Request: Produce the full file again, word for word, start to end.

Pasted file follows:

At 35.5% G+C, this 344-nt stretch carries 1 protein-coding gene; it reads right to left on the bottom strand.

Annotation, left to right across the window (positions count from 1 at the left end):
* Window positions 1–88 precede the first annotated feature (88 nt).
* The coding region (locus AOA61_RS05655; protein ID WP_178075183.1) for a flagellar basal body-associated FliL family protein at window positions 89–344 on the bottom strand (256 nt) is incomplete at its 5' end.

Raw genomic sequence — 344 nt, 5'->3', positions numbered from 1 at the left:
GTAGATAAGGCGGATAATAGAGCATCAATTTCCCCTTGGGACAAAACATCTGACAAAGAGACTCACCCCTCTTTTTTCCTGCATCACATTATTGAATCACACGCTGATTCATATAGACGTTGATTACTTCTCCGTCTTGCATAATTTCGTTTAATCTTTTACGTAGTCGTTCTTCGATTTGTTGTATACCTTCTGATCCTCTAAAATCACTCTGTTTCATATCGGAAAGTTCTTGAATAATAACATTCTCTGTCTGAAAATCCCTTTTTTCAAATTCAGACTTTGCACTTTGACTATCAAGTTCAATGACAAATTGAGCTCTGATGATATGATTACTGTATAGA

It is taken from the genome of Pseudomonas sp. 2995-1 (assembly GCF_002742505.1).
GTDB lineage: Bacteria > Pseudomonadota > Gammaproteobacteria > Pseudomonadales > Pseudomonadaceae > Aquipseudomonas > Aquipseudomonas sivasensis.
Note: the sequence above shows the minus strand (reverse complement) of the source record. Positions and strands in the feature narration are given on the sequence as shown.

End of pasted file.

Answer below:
At 35.5% G+C, this 344-nt stretch carries 1 protein-coding gene; it reads right to left on the bottom strand.

Annotation, left to right across the window (positions count from 1 at the left end):
* Window positions 1–88 precede the first annotated feature (88 nt).
* The coding region (locus AOA61_RS05655; protein ID WP_178075183.1) for a flagellar basal body-associated FliL family protein at window positions 89–344 on the bottom strand (256 nt) is incomplete at its 5' end.

Raw genomic sequence — 344 nt, 5'->3', positions numbered from 1 at the left:
GTAGATAAGGCGGATAATAGAGCATCAATTTCCCCTTGGGACAAAACATCTGACAAAGAGACTCACCCCTCTTTTTTCCTGCATCACATTATTGAATCACACGCTGATTCATATAGACGTTGATTACTTCTCCGTCTTGCATAATTTCGTTTAATCTTTTACGTAGTCGTTCTTCGATTTGTTGTATACCTTCTGATCCTCTAAAATCACTCTGTTTCATATCGGAAAGTTCTTGAATAATAACATTCTCTGTCTGAAAATCCCTTTTTTCAAATTCAGACTTTGCACTTTGACTATCAAGTTCAATGACAAATTGAGCTCTGATGATATGATTACTGTATAGA

It is taken from the genome of Pseudomonas sp. 2995-1 (assembly GCF_002742505.1).
GTDB lineage: Bacteria > Pseudomonadota > Gammaproteobacteria > Pseudomonadales > Pseudomonadaceae > Aquipseudomonas > Aquipseudomonas sivasensis.
Note: the sequence above shows the minus strand (reverse complement) of the source record. Positions and strands in the feature narration are given on the sequence as shown.